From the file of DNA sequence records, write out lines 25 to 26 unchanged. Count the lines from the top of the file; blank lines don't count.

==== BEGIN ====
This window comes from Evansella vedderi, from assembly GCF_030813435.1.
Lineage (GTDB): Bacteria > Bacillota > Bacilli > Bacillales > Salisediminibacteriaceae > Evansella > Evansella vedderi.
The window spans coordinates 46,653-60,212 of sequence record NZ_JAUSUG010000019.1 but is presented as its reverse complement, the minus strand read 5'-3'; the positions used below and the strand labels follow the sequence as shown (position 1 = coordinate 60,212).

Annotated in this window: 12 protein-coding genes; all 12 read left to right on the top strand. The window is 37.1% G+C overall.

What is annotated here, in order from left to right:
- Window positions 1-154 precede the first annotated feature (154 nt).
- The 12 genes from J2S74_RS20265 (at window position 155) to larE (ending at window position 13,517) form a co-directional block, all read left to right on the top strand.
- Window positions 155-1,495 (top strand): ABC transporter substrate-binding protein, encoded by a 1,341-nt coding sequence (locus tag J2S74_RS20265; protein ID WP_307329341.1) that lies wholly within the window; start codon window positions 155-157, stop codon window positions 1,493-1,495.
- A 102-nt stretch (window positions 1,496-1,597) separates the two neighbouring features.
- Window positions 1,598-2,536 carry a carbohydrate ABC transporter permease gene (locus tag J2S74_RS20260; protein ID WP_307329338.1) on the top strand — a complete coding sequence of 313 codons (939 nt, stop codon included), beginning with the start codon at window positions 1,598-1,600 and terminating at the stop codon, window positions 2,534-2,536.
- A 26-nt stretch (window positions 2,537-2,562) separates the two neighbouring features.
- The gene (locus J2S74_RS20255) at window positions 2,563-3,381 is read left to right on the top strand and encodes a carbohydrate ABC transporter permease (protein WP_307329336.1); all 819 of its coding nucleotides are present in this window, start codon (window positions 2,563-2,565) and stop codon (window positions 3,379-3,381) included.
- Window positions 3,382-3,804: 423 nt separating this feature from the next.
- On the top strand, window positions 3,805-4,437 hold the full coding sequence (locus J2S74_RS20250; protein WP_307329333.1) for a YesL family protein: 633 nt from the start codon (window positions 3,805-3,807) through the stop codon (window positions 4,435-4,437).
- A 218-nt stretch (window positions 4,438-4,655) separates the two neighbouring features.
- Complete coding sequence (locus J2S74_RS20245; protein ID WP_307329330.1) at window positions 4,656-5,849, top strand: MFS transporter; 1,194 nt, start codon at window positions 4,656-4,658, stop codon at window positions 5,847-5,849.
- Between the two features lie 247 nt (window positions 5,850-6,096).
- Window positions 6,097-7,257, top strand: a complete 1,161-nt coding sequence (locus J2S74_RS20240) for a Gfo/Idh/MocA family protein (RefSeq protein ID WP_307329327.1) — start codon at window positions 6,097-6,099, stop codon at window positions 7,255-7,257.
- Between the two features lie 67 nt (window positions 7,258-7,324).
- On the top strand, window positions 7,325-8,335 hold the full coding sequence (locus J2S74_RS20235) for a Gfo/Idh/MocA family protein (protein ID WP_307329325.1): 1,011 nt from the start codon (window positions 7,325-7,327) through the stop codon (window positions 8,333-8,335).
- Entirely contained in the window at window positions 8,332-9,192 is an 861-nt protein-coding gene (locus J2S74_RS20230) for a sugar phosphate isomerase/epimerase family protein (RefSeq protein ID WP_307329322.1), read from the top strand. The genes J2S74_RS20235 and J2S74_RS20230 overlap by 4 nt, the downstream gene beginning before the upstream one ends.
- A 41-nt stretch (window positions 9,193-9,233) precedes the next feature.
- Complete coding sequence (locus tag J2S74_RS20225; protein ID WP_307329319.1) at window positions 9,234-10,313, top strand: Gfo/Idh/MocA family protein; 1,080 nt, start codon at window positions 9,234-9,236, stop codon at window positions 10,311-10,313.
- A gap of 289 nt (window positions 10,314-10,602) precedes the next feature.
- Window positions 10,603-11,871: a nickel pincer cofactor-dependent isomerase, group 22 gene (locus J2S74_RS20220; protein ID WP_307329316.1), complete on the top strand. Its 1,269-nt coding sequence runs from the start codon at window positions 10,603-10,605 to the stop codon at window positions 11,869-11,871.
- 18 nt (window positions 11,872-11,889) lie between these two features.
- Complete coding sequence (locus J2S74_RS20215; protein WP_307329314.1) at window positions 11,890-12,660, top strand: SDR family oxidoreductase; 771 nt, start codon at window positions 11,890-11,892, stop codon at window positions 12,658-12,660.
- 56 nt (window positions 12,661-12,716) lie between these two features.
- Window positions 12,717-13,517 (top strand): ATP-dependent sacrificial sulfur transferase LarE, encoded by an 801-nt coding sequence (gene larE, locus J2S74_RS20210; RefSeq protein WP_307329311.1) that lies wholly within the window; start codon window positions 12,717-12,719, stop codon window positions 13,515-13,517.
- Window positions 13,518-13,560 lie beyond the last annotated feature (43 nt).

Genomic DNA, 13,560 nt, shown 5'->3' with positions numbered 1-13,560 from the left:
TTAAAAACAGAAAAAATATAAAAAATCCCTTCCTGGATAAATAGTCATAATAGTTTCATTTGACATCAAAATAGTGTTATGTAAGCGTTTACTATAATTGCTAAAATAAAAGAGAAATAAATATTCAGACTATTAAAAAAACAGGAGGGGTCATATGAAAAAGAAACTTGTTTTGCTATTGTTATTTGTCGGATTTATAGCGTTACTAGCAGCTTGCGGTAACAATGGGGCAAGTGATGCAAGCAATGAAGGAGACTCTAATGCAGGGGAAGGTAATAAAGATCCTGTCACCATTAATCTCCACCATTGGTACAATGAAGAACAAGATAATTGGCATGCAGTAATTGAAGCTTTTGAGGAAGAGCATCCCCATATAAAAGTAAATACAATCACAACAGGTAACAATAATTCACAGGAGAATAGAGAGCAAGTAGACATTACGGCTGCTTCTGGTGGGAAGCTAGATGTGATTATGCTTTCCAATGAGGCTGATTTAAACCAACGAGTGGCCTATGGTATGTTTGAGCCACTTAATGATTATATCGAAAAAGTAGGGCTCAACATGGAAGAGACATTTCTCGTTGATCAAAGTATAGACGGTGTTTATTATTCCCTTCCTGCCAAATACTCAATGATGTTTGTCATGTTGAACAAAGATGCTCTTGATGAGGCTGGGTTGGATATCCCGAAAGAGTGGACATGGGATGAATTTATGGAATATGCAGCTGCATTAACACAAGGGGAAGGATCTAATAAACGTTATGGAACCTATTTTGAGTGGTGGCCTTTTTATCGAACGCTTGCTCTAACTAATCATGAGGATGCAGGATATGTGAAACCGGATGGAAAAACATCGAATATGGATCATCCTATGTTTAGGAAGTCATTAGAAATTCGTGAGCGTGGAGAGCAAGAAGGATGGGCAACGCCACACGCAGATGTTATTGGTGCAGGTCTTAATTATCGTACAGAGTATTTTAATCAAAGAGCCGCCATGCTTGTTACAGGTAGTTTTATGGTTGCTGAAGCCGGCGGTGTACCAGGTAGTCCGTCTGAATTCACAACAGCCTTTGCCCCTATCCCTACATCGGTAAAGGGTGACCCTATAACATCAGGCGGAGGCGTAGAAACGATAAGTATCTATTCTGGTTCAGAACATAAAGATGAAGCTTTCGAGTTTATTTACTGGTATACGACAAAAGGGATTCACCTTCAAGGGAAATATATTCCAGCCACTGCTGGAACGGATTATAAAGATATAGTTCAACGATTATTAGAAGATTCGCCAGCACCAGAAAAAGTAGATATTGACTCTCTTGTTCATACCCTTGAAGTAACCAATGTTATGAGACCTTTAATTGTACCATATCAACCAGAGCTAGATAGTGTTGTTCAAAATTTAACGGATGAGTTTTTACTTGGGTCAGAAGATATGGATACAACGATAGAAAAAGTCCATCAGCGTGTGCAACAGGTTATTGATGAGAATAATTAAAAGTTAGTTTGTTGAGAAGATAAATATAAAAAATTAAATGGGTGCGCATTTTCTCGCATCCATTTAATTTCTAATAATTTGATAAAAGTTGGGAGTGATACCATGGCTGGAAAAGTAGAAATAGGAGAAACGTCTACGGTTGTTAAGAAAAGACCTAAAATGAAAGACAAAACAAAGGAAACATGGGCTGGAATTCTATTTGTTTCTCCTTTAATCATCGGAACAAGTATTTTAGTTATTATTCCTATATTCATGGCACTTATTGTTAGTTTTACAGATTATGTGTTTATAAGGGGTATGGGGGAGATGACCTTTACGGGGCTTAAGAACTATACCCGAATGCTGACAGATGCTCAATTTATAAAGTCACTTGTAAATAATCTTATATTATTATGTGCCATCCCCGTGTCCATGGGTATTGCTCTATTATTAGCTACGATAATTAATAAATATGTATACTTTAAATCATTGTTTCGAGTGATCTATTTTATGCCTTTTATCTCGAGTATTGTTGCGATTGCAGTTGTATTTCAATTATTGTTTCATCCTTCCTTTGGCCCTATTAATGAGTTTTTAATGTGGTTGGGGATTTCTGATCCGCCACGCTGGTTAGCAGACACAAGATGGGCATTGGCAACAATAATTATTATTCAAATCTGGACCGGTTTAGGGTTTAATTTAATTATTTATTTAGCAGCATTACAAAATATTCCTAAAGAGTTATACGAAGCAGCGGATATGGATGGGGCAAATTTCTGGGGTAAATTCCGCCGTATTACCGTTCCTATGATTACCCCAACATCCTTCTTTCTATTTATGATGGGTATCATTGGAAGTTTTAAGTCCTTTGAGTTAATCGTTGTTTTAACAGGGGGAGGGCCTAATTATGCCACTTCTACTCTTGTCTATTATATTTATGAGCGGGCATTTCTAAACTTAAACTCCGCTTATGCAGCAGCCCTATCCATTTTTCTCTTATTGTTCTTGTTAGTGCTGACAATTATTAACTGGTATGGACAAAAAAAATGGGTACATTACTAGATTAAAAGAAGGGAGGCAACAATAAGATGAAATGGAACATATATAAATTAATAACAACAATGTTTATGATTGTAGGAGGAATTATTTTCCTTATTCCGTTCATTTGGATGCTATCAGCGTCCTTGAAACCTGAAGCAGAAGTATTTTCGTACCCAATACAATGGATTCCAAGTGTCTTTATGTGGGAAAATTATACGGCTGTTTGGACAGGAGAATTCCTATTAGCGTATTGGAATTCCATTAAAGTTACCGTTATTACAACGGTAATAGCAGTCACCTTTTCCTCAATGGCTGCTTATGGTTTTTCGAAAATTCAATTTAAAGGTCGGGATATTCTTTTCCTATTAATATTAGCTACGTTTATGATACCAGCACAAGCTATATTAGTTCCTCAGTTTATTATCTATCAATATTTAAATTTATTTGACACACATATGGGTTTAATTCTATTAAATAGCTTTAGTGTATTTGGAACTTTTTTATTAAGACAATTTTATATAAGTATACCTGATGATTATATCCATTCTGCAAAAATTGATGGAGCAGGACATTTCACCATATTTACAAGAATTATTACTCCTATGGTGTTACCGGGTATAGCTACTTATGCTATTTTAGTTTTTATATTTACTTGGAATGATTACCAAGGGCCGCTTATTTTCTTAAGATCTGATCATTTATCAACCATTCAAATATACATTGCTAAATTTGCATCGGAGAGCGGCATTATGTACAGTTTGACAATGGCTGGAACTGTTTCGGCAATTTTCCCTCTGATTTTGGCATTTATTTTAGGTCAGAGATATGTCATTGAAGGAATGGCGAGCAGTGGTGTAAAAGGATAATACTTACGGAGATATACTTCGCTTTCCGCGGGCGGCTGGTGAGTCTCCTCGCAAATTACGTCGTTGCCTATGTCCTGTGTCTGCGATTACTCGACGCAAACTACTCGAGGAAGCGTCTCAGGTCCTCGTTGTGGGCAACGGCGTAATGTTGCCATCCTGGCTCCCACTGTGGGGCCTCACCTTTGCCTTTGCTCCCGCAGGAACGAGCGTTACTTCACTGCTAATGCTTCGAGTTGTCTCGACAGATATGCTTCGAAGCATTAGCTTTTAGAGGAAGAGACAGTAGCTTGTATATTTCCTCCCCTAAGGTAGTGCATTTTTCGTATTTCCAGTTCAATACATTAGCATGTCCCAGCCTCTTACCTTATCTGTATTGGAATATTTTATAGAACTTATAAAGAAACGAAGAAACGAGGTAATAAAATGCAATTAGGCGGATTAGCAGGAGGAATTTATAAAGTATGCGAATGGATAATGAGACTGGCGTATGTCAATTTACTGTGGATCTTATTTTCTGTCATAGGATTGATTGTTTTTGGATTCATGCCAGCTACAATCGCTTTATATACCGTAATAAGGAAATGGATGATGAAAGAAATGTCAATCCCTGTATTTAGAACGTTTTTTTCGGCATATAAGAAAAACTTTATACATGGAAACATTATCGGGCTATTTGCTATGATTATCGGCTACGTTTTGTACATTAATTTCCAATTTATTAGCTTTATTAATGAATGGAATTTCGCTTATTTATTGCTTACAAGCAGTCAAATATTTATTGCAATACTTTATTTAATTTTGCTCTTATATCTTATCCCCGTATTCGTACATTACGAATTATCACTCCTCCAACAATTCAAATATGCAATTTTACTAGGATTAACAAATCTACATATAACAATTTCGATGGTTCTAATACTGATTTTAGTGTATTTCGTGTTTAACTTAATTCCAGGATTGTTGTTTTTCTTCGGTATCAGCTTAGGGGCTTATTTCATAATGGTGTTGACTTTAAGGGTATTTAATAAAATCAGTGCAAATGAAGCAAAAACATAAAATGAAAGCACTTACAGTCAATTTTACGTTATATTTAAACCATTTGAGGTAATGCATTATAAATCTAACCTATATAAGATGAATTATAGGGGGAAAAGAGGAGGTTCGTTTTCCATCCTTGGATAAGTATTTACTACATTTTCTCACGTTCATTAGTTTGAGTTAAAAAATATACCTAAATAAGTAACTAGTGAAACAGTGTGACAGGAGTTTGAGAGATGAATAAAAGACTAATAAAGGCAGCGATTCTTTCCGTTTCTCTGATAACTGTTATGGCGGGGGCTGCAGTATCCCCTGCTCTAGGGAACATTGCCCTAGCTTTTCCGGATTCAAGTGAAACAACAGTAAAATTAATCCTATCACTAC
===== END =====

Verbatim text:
- Window positions 10,603-11,871: a nickel pincer cofactor-dependent isomerase, group 22 gene (locus J2S74_RS20220; protein ID WP_307329316.1), complete on the top strand. Its 1,269-nt coding sequence runs from the start codon at window positions 10,603-10,605 to the stop codon at window positions 11,869-11,871.
- 18 nt (window positions 11,872-11,889) lie between these two features.